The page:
The government's new policy, though, has generated confusion and, in some cases, ire among some Colombians and rights groups who question why benefits would be bestowed on guerrillas captured in combat. Many of the rebels, like Agudelo, received prison terms of three decades or more for having participated in heinous crimes, including assassinations, mass kidnappings and bombings.

Human Rights Watch, the New York-based group, says that granting leniency to rebels who have already been convicted of crimes against humanity is a travesty of justice.

"The key point is they were never part of any process of demobilization, where they decided to give up their arms," said José Miguel Vivanco, the group's Americas director. "They are not defectors, after being captured by the security forces. They have to serve the penalty. That is the essence of the rule of law."

Proponents of the government policy say that the rebels, though jailed, have never renounced their FARC ties and, in some cases, continue to collaborate with the guerrilla group. They say that rewarding those rebels for renouncing their FARC membership -- and then providing information about the group and its operations to the military -- is a smart move and one that will help further isolate a waning guerrilla movement.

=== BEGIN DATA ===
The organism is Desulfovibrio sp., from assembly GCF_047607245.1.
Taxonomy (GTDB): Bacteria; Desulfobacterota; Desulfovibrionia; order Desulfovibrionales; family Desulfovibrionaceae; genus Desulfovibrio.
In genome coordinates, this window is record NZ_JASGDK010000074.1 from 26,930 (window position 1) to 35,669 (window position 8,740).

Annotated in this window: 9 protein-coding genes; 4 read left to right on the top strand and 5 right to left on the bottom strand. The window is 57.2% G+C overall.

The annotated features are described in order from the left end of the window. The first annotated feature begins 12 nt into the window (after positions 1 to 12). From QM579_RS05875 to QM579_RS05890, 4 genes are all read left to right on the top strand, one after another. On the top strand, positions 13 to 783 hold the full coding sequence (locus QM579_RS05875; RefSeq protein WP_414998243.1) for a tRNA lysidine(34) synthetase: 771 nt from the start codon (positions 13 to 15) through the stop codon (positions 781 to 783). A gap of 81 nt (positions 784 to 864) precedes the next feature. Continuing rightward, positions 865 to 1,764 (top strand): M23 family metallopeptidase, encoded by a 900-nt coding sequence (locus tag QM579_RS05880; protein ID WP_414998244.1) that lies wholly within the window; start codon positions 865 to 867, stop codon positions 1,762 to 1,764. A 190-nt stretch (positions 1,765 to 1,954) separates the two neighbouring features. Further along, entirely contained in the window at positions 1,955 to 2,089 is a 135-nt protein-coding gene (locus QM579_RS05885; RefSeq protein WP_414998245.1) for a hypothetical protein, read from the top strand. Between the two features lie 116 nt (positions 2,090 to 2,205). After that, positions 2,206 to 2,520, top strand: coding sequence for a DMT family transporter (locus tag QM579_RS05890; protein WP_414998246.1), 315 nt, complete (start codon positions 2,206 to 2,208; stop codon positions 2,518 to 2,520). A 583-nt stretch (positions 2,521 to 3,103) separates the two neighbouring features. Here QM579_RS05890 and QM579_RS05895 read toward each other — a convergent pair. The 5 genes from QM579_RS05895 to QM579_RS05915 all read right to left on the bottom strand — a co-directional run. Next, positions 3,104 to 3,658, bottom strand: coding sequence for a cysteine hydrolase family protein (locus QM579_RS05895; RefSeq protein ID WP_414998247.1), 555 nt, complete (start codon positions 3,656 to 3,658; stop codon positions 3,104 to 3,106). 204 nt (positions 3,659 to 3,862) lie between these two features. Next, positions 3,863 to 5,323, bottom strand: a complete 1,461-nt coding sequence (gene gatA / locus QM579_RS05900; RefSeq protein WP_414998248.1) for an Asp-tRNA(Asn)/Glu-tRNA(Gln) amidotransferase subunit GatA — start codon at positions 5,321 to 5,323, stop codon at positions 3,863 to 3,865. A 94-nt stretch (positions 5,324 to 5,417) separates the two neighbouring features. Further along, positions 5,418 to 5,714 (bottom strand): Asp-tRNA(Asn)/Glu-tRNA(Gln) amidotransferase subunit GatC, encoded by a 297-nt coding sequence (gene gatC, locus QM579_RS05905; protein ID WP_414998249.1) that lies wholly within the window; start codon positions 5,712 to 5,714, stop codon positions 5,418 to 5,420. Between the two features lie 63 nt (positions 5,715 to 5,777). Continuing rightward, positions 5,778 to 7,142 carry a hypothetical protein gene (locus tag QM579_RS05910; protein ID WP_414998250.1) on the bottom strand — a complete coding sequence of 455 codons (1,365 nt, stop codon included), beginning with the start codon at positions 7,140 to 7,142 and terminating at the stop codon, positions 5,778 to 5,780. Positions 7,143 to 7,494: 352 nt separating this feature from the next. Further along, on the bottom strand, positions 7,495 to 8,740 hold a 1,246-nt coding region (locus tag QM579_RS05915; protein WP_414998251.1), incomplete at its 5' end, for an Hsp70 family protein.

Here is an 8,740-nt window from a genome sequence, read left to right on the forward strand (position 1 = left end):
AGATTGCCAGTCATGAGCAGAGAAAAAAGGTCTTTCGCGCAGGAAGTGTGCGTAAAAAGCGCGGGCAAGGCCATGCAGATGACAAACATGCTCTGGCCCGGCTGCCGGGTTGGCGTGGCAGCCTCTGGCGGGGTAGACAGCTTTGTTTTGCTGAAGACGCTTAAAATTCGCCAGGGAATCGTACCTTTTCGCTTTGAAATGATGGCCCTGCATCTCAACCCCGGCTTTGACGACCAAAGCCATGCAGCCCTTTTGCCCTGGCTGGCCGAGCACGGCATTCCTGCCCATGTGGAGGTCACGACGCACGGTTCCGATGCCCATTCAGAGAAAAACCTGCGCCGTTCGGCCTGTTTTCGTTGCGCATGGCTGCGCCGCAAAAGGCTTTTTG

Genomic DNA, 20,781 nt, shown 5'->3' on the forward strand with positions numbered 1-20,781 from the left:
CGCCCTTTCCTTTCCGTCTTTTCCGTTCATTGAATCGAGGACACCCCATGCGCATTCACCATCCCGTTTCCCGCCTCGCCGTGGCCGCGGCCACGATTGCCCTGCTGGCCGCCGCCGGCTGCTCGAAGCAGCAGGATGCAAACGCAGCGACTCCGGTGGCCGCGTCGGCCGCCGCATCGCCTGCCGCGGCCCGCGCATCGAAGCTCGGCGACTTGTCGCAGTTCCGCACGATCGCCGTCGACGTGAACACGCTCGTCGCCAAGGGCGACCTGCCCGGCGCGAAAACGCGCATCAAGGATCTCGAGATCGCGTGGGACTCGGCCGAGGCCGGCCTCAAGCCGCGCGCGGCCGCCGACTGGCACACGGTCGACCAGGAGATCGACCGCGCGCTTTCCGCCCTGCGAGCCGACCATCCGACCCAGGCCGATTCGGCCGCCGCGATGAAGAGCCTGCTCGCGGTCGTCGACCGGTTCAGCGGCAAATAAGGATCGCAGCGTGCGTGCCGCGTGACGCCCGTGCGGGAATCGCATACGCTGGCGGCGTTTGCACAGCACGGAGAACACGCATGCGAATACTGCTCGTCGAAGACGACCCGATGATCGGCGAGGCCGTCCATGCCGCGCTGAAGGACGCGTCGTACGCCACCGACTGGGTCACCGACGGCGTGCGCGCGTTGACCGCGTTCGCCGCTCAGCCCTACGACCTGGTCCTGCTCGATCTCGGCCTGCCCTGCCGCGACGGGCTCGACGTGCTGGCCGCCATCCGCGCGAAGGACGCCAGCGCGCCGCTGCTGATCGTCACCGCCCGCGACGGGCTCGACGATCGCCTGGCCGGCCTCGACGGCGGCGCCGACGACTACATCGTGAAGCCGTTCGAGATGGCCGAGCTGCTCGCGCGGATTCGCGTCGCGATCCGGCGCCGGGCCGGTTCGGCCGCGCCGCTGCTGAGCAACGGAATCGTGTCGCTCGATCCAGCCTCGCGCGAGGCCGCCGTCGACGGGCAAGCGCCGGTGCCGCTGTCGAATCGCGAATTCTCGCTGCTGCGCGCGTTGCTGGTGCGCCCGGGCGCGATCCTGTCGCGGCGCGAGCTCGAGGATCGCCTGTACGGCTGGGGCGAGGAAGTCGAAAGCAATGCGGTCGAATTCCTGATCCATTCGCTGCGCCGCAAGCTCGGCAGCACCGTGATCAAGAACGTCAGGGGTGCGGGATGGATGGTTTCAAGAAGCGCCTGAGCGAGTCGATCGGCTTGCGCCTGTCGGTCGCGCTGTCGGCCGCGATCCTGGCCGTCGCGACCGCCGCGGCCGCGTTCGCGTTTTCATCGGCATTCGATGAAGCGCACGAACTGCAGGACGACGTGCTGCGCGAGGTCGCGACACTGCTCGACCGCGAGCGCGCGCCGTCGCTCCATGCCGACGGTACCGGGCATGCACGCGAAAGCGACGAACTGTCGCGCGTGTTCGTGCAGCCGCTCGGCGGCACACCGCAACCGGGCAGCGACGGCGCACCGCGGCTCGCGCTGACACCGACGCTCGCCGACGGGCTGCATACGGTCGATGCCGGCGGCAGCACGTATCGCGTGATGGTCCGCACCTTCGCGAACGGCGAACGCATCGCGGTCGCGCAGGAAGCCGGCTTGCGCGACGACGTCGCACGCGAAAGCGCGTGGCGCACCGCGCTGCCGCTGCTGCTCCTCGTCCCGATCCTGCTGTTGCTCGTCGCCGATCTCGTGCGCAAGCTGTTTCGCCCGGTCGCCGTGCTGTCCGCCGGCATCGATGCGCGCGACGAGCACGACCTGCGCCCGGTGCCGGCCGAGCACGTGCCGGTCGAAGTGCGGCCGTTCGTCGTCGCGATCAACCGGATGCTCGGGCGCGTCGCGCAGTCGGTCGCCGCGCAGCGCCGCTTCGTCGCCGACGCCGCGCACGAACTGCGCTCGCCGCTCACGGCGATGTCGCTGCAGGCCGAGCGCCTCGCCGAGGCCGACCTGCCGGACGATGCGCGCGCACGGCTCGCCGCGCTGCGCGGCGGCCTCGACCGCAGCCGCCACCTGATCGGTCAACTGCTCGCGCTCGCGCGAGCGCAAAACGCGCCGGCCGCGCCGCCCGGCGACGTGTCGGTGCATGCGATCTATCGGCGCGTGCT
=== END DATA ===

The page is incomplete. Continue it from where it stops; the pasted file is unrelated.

Liduine Zumpolle, a Dutch human rights worker who helped create Hands for Peace and is the group's most visible representative in Bogota, said the dissident guerrillas are the most effective spokesmen against the FARC because they have intimate knowledge of how it works. Hundreds of jailed rebels have signed a statement renouncing their FARC ties.

"It's very threatening to the FARC, because it's a movement that's absolutely peaceful, without spending a bullet, without spending one human life," Zumpolle said. "And it's eating the rebel movement from within."

Agudelo, the jailed guerrilla, said that he and other rebels are ready to "reveal very confidential information" about the internal structure of the FARC, its ties to businessmen and politicians and even officials in other Latin American governments.

He and other dissident rebels held at La Picota do not sugarcoat their lives in the FARC.

Omar Mosquera was an explosives expert and military strategist. Wilson Barragan worked in logistics and intelligence. Sergio Luis Oviedo trained for the FARC's most elite units.

Mosquera, 35, recalled how necessity prompted him to join the FARC at age 12, and how he later took classes in Marxism and advanced explosives, with a Vietnamese trainer. "They taught us all the tactics that they used in Vietnam," he said.

The guerrillas, interviewed on a recent day, said that even before they were captured they had concluded that the FARC had failed to offer an alternative vision for how Colombia should be governed. They said they were disillusioned by the group's descent into crime and drug trafficking.

Agudelo said that once jailed rebels are given lenient terms in exchange for information, other, more hard-line FARC members in prison will join Hands for Peace. That could further hurt the FARC, which is losing hundreds of guerrillas each month in combat and to desertions.

"This war has to end," Agudelo said. "If there are no men in arms, the war has to end."